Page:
UNESCO: COVID and Intercultural Dialogue

“UNESCO”

UNESCO. (2020). The socio-cultural impact of COVID-19: Exploring the role of intercultural dialogue in emerging responses. Paris, France: UNESCO.

This report published by UNESCO argues that intercultural dialogue (ICD) is a substantial part of how the world responds to global challenges such as the pandemic.

[T]he emerging post COVID-19 world will be shaped by new dynamics and complex realities immersed in virtual inter-connectivity and driven by cross-sectoral engagements. To this end, the ICD agenda will have a significant role to play in developing a new socio-cultural compact that will contribute to shaping the way we live, work, connect and engage across national, ethnic and civilizational lines. (p. 15)

In addition to agreeing with the general sentiment, I was delighted to read the friendly comments about the report I prepared for UNESCO 8 years ago:

In its influential 2013 report ‘Intercultural Competencies: conceptual and operational framework‘ UNESCO approaches intercultural dialogue (ICD) as assuming ‘that participants agree to listen to and understand multiple perspectives, including even those held by groups or individuals with whom they disagree’. (p. 2)

Wendy Leeds-Hurwitz, Director
Center for Intercultural Dialogue

 

UNESCO: Art-Lab for Human Rights & Dialogue (Online)

“UNESCO”Art-Lab for Human Rights and Dialogue, for World Day for Cultural Diversity for Dialogue and Development, UNESCO and Office of the High Commissioner for Human Rights (webinar),  22 May 2020.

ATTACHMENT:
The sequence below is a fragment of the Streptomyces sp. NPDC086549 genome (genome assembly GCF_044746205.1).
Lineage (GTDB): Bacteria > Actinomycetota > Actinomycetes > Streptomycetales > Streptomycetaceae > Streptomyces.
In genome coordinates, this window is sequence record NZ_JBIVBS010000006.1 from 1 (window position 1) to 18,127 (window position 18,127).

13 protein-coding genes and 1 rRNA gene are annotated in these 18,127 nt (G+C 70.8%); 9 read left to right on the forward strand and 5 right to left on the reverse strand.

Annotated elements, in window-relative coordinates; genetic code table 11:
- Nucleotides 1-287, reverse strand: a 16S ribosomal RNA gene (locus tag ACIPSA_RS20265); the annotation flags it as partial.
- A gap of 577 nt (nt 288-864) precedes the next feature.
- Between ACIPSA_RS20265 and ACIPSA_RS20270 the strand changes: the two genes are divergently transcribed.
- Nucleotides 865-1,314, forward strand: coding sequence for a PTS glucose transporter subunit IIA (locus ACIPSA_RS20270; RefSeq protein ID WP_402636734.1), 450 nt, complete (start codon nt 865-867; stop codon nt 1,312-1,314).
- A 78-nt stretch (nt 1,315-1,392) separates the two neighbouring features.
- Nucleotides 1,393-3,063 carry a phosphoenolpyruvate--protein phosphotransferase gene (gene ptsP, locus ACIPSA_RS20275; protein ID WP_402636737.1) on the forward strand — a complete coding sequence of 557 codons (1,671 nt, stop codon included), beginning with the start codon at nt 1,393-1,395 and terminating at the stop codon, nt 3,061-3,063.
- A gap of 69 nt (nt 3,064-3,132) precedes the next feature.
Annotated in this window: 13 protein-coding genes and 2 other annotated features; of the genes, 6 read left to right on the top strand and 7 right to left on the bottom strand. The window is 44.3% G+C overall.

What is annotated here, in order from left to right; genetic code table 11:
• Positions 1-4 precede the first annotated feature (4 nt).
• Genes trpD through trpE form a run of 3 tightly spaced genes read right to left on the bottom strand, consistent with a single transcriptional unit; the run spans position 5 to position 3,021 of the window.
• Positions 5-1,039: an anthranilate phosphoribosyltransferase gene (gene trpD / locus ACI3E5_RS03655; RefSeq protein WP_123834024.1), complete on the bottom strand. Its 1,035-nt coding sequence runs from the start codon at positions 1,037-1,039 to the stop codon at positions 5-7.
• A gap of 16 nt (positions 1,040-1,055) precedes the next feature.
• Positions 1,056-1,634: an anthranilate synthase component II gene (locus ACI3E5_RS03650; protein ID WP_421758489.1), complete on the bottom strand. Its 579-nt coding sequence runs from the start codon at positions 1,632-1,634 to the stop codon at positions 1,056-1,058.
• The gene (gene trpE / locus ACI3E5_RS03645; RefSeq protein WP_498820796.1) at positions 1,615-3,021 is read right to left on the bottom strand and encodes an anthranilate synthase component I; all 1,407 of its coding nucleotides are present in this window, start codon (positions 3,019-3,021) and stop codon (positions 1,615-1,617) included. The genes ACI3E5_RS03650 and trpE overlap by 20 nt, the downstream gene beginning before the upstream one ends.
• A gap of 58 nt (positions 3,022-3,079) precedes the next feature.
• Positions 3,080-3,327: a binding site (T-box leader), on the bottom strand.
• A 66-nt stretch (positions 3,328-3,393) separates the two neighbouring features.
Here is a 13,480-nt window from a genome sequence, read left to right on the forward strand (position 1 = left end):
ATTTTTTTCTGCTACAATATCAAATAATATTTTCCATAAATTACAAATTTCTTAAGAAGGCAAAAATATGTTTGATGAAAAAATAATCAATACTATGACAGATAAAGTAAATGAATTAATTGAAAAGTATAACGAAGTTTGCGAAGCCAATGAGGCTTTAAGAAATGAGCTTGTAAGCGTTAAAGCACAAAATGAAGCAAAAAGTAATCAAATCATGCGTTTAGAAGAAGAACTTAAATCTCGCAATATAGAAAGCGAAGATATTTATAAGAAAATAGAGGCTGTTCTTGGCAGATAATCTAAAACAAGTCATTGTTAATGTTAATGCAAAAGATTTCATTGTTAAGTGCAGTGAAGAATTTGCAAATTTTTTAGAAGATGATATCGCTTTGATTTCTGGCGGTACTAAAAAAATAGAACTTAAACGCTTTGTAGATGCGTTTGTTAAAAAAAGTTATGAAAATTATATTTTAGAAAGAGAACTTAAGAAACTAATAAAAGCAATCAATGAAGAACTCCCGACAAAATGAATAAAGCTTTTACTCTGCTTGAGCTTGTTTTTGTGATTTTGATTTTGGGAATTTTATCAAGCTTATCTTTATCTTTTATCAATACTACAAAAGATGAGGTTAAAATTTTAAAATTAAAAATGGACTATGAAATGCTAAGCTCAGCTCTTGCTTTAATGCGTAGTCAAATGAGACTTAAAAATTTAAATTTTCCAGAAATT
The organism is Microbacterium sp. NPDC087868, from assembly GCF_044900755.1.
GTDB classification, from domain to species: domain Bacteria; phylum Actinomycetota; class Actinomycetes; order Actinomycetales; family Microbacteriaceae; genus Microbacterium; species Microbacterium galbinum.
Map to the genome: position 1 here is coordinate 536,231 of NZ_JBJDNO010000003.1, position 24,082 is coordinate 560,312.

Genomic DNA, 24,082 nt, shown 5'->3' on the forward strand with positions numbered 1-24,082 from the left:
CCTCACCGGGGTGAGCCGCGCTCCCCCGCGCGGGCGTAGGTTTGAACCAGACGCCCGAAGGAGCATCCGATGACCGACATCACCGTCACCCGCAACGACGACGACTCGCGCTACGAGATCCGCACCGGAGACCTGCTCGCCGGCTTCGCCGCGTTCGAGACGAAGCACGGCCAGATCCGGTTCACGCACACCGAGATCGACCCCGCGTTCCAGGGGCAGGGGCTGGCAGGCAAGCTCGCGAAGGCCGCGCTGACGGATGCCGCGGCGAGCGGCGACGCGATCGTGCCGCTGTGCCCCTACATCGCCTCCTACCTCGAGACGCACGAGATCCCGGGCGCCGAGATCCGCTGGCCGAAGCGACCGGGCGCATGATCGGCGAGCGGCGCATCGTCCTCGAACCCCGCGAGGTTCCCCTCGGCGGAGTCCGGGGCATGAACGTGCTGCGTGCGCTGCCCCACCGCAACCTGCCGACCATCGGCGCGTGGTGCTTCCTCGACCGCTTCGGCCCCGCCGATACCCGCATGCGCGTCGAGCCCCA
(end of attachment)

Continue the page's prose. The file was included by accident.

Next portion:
Five “artivists”, artists/activists, will share with the audience how they adapted, in light of Covid-19, their strategies to reach out to the most vulnerable, who are also, most often, the most invisible. Moreover, they will explain how the pandemic has uncovered human and social realities that we can no longer afford to avoid in the post Covid-19 era.

Art-Lab places human rights and dignity at the centre of sustainable development where cultural diversity and dialogue play a fundamental role. In particular, it strives to mainstream artistic and cultural programmes to reposition the central issue of human rights for policy-actors and to support vulnerable communities in the advancement of their human rights and dignity, by providing them with the necessary resistance resources through the Arts.